I’m ashamed to admit how old I was when I realized they were called coasters for a reason. In fact, I think it’s safe to say an alpine coaster is a version of a roller coaster.
The biggest difference is that an alpine coaster gets its gravitational force from the natural incline of the mountain whereas most roller coasters build that artificially.
Alpine coasters generally tend to be single-rider constructions and give the guest some control over the thrill level by letting them control the speed using a handbrake.
Are alpine coasters safe?
I reckon so. I mean, I look at some of those attractions and see the mass of rails and corkscrews and dips and twists that promise gravity-driven adventure and I wonder.
But there’s a safety feature I didn’t know about, courtesy of the good people at alpinecoasters.com. In addition to the handbrake, the cart has a centrifugal brake which limits its maximum speed to approximately 27 mph.
Also, some carts come with a distance-based anti-collision feature that prevents the person behind you from barreling through a 400-foot elevation change and ramming you into next week. It does appear that feature is optional which is … disconcerting.
Why should distance-based anti-collision be optional?
The No. 5 safety feature listed on aplinecoasters.com after seat belts, dual braking systems and the optional distance control is following the rules.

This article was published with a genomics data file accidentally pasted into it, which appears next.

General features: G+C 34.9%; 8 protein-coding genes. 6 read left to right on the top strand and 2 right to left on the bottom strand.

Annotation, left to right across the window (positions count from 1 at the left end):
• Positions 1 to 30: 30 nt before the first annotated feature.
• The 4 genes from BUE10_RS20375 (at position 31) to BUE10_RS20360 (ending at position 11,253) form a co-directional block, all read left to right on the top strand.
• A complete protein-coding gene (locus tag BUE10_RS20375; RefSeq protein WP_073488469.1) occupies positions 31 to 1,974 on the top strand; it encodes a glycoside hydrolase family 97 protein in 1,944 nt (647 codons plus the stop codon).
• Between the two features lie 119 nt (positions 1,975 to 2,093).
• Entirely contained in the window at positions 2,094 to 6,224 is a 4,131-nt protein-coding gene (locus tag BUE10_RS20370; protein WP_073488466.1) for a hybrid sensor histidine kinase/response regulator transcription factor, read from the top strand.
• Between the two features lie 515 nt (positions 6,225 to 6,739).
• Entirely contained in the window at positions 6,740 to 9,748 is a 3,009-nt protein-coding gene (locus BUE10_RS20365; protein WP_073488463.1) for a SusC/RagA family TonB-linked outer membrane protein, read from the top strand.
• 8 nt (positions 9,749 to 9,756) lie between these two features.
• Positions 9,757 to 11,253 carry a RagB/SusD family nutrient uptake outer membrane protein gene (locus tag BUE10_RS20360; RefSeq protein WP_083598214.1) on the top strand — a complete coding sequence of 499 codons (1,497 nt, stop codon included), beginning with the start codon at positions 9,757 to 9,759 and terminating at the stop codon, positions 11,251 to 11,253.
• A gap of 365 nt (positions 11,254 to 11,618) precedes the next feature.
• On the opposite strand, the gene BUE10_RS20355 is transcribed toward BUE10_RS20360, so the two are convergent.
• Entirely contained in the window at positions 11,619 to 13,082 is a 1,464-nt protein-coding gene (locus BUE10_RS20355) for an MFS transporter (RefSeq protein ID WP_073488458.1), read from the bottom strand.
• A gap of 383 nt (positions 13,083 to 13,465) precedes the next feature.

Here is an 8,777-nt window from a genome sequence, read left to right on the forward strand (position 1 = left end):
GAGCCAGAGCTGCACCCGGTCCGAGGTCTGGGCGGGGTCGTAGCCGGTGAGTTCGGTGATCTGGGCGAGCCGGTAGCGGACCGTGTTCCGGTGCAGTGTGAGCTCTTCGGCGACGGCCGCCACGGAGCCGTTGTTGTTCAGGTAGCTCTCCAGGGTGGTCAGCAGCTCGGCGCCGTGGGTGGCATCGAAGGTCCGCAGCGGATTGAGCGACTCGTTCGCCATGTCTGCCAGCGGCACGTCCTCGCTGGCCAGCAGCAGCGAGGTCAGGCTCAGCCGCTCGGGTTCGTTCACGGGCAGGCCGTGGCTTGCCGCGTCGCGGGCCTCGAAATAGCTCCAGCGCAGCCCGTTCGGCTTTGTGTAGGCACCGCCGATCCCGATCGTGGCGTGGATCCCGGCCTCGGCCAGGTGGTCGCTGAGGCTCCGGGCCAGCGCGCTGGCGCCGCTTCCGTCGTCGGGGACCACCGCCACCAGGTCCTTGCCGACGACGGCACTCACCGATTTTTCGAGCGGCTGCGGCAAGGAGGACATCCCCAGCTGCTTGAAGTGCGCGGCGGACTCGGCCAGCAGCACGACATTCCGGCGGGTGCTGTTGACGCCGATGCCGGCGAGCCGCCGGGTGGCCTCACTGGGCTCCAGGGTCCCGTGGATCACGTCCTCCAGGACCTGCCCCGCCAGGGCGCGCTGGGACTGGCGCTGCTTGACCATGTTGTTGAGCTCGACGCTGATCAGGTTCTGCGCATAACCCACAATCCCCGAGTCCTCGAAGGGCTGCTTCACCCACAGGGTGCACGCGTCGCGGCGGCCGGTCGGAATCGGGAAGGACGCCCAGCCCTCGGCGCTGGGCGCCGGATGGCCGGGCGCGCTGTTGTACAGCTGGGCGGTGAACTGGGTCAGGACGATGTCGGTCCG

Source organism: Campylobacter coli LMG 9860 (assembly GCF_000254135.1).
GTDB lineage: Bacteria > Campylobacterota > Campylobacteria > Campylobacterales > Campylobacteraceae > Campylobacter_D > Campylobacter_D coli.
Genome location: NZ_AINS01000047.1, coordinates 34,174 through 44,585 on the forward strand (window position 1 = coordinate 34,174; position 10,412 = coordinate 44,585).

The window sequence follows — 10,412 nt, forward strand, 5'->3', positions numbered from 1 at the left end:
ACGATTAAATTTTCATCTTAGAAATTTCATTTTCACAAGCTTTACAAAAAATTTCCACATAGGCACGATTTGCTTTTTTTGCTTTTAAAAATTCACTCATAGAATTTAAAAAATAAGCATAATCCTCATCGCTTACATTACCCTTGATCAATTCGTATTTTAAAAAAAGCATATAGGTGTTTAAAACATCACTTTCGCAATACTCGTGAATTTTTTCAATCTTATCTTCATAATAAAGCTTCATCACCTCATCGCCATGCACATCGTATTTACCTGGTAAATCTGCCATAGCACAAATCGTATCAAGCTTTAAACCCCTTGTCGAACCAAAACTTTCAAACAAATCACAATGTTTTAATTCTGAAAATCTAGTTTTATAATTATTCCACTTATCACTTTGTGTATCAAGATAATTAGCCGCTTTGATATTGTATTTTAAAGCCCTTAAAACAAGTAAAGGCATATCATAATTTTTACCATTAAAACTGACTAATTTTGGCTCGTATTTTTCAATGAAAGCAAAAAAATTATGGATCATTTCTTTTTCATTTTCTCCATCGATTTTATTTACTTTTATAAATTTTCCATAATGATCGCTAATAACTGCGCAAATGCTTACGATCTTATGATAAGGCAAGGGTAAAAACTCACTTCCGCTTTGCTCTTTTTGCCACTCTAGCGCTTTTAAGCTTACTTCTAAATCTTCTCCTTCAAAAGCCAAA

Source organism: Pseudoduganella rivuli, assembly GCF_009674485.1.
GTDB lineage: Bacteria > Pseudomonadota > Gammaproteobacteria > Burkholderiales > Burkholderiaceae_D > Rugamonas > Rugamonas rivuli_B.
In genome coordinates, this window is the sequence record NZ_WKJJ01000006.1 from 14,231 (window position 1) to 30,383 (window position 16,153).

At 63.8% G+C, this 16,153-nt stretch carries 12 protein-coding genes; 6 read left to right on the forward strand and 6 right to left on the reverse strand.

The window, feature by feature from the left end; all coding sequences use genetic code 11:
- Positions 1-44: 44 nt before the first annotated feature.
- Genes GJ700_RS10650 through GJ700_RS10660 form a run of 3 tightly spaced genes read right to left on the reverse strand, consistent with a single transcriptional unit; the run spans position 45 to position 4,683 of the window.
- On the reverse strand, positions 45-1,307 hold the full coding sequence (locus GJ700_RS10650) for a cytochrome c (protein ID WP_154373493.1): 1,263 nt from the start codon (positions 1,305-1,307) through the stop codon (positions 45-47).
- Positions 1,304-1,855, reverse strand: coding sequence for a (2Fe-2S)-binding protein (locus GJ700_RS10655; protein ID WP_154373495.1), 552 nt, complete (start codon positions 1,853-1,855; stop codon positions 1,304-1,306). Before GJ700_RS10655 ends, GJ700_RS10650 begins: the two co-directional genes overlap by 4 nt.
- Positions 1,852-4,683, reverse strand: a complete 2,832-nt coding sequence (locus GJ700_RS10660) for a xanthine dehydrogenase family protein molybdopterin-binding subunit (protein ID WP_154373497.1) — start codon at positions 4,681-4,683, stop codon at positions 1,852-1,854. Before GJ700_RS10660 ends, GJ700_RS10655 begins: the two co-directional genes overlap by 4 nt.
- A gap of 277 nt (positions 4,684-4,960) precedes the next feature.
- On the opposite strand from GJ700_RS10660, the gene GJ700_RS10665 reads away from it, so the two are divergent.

“As with all rides of this nature, it is important that riders follow the rules to ensure their safety.”
Yeah, have you met the folks we’re fixin’ to ride with on this erector-set-looking mountain gravity thrill machine that appeared out of nowhere last Tuesday?
We’re not gonna make it.
Business owners certainly do not want anyone to get hurt.
For example, according to the Moonshine Mountain Coasters FAQs, management keeps a close relationship with the state Department of Labor & Workforce Development and official amusement inspectors. The mechanical department performs weekly and monthly inspections and also an annual inspection is performed by the manufacturer.
Does that mean a problem can’t happen? No. There is an inherent risk in everything.
If you’re worried about safety, use your best judgment. Watch a few runs. See how the place is managed. If you’re uncomfortable, there are plenty of other options within a 50-mile radius.
Do you have a favorite mountain coaster ride in Gatlinburg? If so, let us know in the comments.